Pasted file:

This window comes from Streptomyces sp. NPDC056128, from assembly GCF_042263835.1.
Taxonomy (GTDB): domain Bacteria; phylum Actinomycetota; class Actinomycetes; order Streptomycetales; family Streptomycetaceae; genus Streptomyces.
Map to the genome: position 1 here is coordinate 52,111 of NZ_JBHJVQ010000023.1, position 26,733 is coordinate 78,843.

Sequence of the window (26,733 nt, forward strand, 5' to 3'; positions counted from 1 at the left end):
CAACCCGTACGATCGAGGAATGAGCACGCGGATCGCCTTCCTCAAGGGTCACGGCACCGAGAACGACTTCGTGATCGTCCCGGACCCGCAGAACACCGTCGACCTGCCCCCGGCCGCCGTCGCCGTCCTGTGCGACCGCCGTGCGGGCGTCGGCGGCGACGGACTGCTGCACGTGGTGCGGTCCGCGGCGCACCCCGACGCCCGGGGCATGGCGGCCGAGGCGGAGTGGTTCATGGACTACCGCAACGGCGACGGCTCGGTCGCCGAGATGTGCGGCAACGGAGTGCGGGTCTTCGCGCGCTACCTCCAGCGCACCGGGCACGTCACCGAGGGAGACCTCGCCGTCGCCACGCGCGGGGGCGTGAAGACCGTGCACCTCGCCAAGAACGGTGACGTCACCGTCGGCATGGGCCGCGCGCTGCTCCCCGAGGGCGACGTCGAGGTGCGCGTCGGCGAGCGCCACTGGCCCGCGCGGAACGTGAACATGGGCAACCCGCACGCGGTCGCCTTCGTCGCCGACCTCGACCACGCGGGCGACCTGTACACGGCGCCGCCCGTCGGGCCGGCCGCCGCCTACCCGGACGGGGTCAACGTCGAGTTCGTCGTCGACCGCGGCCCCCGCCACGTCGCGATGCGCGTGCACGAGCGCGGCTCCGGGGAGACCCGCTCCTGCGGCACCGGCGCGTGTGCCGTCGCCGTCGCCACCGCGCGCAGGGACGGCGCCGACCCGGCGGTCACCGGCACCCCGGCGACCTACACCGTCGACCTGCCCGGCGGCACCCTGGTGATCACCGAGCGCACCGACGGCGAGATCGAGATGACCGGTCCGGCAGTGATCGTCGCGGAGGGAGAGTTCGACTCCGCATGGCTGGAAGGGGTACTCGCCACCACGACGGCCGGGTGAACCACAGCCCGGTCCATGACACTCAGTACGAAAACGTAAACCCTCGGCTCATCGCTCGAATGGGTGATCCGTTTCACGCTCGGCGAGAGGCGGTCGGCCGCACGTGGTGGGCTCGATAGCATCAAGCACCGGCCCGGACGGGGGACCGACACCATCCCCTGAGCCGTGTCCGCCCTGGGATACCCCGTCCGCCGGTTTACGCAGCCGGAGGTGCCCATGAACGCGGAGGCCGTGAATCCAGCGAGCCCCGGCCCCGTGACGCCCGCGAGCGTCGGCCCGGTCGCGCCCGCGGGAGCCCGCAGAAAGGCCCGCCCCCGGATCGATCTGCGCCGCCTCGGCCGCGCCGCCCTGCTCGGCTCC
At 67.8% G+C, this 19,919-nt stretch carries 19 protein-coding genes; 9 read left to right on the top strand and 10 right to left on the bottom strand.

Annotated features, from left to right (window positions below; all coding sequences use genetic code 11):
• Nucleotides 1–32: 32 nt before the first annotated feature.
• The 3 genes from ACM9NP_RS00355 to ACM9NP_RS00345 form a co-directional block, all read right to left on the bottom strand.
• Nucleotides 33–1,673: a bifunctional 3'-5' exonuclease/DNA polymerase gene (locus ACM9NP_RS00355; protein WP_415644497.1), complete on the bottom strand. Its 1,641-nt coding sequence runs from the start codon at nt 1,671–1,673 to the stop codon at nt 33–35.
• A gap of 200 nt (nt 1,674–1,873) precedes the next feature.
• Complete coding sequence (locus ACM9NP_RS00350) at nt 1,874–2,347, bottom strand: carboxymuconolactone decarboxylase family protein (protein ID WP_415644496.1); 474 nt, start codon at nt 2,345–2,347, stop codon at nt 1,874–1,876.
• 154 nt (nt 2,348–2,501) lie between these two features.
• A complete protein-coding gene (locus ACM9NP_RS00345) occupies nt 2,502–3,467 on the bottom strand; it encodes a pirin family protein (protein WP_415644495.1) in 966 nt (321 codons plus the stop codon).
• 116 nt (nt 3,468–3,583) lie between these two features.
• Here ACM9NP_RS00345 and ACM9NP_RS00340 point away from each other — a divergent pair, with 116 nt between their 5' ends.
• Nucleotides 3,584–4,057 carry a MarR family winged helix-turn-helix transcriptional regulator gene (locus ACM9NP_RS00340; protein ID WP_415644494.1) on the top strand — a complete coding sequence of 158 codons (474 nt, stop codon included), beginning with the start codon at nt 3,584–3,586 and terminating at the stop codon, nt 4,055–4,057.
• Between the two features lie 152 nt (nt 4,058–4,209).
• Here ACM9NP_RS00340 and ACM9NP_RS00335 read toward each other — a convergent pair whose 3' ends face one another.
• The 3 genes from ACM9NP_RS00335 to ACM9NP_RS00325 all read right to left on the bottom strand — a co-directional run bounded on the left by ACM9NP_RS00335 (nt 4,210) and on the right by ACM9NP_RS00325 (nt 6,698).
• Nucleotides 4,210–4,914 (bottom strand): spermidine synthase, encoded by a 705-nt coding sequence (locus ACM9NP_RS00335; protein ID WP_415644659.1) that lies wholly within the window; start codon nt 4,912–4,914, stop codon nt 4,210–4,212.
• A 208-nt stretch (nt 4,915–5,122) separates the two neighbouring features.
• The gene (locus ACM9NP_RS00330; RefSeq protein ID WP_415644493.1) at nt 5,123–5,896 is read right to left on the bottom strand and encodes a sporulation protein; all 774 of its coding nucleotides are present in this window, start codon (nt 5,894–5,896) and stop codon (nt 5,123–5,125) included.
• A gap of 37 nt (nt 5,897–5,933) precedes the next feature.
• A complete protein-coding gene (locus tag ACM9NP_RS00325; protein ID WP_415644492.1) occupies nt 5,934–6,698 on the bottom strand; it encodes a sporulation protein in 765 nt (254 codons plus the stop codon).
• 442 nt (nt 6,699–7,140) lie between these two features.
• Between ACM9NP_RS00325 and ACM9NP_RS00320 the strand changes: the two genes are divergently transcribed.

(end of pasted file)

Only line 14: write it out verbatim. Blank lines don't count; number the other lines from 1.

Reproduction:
• A complete protein-coding gene (locus ACM9NP_RS00345) occupies nt 2,502–3,467 on the bottom strand; it encodes a pirin family protein (protein WP_415644495.1) in 966 nt (321 codons plus the stop codon).